I was going to just use a paint brush and lacquer...
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Old 08-19-11, 02:03 PM   #19
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Are the decals under the suface "coating" you are talking about? if they aren't, the surface which you think might be just a clear coat paint might actually be the resin that holds the carbon fiber material together.......don't sand it....

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Old 08-19-11, 02:07 PM   #20
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I'd just put some black reflective tape over them.
Now there is a good use of the deep V section rim .

perhaps a source of black in daylight , reflective at night. tape can be offered
as an internet link.
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Old 08-19-11, 06:36 PM   #21
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I wouldn't use lacquer that paint it might be too hot for carbon. Use something called U-pol clear #1, u will spray it and will be dry like in 15 mins, the best thing is that will filter u/v rays, u can find the product in any shop that sells descent car paint. Second option, use tamiya clear coat, just use the paint brush, it will level nicely, u can thin it with water or alcohol, the part i dont know is if wont turn yellow due to U/V rays, lacquer as i'm thinking u are going to use almost all the time gets yellow.

Good luck.

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I was going to just use a paint brush and lacquer...
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Old 08-19-11, 07:02 PM   #22
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Not all clear coat products are compatible. You're going to want to play with a few different ones to find the one which "blends" with the exsiting clear coat and doesn't cause a difraction effect due to different refractive indices between the two clears. That fancy mumbo jumbo is a way of saying that if you don't match the properties of the clear coats that you'll end up with a funky cloudy line around at the overlap. This doesn't mean you have to use the exact clear as the original. Just that it has to be the same or nearly the same optical properties. You may also run into a issue of the actual mechanical bond between the product on the rims and what you're putting onto it. If it's not mechanically and chemically compatible it could either flake away or it may even soften and cause the existing clear to lift. Lacquer would be a prime candidate for a fill in finish which may well soften and bubble up the existing clear. So test with a small spot.

Along with the lacquer there's a number of clear oil and water based polyurethane varnishes which may work as well. The trick will be to put a small dot of each product onto the sanded area right by the edge of the label. If you get it right the dot will go clear and basically look like you didn't sand that spot. If there's a bonding or optical incompatibilty it'll scratch off with your fingernail easily and/or it'll look cloudy or somehow funky in some way.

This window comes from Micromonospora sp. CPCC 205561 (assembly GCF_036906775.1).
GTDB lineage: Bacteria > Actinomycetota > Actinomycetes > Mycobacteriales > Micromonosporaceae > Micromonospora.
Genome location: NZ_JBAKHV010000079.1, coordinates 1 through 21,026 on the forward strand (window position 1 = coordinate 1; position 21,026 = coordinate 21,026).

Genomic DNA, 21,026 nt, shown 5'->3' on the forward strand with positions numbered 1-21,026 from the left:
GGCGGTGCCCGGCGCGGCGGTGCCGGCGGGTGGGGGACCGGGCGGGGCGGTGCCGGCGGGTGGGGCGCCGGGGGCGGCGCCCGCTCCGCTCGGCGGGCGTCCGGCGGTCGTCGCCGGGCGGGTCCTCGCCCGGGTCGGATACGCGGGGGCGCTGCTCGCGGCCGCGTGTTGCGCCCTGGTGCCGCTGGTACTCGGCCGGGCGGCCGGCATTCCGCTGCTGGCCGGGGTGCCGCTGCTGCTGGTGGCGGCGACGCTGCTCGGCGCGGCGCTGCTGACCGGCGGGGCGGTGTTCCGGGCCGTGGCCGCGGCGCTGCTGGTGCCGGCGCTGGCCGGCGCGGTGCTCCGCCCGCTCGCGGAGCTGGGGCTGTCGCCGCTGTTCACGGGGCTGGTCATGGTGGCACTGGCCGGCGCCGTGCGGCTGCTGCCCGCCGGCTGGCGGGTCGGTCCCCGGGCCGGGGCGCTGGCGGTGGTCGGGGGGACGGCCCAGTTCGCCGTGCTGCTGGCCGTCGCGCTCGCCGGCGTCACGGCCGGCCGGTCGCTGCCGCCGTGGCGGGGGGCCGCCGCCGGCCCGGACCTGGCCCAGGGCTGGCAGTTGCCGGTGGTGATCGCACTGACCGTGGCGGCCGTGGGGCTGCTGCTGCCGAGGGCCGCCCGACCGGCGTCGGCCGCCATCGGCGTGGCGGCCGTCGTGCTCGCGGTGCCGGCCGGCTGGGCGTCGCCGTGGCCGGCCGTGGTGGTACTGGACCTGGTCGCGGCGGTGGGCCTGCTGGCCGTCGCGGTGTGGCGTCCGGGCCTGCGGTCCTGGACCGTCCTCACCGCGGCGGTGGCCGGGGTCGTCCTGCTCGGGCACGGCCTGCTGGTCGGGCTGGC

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Old 08-20-11, 05:34 AM   #23
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What are LBDs?
you don't know of load bearing decals?
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Old 08-20-11, 07:41 AM   #24
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you don't know of load bearing decals?


How could I forget?

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Old 08-20-11, 02:40 PM   #25
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I have the decals off of one wheel.

Basically, I contacted a few carbon fiber bike repair places, one guy said, just sand it, get the decals off, then hit is with a clear coat...good to go.

So, I started with 400 grit, got basically nowhere after a long time. Then went to 150, was better, but still taking awhile...then just broke out my emory cloth.

Used the emory cloth gently, then I used goof-off and acetone alternatively once I was into the decals to soften them, then back with the emory.

Finally after alternating and then some steel wool with this method, all gone.

Looks like there is no clear under the sticker, if so, it was very little. So now it is dull and just a few places the carbon is coming through what was sanded off as expected.

I'm thinking just some stain clear coat since it isn't gloss or flat already, and it should match pretty well. Or I could just hit it with clear coat, and if it doesn't match, just go over the whole wheel with wet sand real quick, dull it all out for a flat black look and wax/buff it.

After going to the emory cloth method, and the goof-off and acetone technique, it went pretty quickly, maybe 90 minutes to remove 6 decals and 1 1/2 sheet of emory cloth cut into strips.

Another carbon place said they use a solvent that is safe for the carbon epoxy to remove cleat coat and decals off of bikes, then treat/repair and finish a repair.

I think if I stay away from any solvent based clear coat, no issues. I will get it to match one way or another.

Thanks for the info for those that offered it.

After before clear coat.





Last edited by zigmeister; 08-20-11 at 02:49 PM.